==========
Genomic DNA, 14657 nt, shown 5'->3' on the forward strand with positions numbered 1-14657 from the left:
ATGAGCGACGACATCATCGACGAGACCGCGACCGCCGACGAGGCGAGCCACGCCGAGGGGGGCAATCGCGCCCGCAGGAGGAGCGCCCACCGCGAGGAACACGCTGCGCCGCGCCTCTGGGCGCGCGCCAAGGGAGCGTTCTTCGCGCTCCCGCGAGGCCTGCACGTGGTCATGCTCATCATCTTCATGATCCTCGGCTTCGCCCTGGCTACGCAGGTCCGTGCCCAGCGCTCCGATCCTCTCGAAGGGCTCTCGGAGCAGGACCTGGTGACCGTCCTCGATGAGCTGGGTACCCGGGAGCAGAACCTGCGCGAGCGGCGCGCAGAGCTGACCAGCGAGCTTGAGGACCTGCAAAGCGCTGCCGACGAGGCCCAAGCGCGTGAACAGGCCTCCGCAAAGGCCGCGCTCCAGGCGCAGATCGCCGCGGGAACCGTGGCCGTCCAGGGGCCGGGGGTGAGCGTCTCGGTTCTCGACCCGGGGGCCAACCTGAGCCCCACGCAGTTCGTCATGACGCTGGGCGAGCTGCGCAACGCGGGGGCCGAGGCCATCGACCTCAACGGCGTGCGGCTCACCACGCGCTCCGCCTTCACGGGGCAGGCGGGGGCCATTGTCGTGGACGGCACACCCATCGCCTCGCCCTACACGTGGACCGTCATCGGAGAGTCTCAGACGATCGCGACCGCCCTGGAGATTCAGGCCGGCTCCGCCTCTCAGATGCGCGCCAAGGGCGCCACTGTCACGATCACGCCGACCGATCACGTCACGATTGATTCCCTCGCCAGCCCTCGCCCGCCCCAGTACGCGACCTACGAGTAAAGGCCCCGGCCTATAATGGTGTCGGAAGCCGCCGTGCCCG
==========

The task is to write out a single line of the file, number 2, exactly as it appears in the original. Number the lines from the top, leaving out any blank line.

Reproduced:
ATGAGCGACGACATCATCGACGAGACCGCGACCGCCGACGAGGCGAGCCACGCCGAGGGGGGCAATCGCGCCCGCAGGAGGAGCGCCCACCGCGAGGAACACGCTGCGCCGCGCCTCTGGGCGCGCGCCAAGGGAGCGTTCTTCGCGCTCCCGCGAGGCCTGCACGTGGTCATGCTCATCATCTTCATGATCCTCGGCTTCGCCCTGGCTACGCAGGTCCGTGCCCAGCGCTCCGATCCTCTCGAAGGGCTCTCGGAGCAGGACCTGGTGACCGTCCTCGATGAGCTGGGTACCCGGGAGCAGAACCTGCGCGAGCGGCGCGCAGAGCTGACCAGCGAGCTTGAGGACCTGCAAAGCGCTGCCGACGAGGCCCAAGCGCGTGAACAGGCCTCCGCAAAGGCCGCGCTCCAGGCGCAGATCGCCGCGGGAACCGTGGCCGTCCAGGGGCCGGGGGTGAGCGTCTCGGTTCTCGACCCGGGGGCCAACCTGAGCCCCACGCAGTTCGTCATGACGCTGGGCGAGCTGCGCAACGCGGGGGCCGAGGCCATCGACCTCAACGGCGTGCGGCTCACCACGCGCTCCGCCTTCACGGGGCAGGCGGGGGCCATTGTCGTGGACGGCACACCCATCGCCTCGCCCTACACGTGGACCGTCATCGGAGAGTCTCAGACGATCGCGACCGCCCTGGAGATTCAGGCCGGCTCCGCCTCTCAGATGCGCGCCAAGGGCGCCACTGTCACGATCACGCCGACCGATCACGTCACGATTGATTCCCTCGCCAGCCCTCGCCCGCCCCAGTACGCGACCTACGAGTAAAGGCCCCGGCCTATAATGGTGTCGGAAGCCGCCGTGCCCG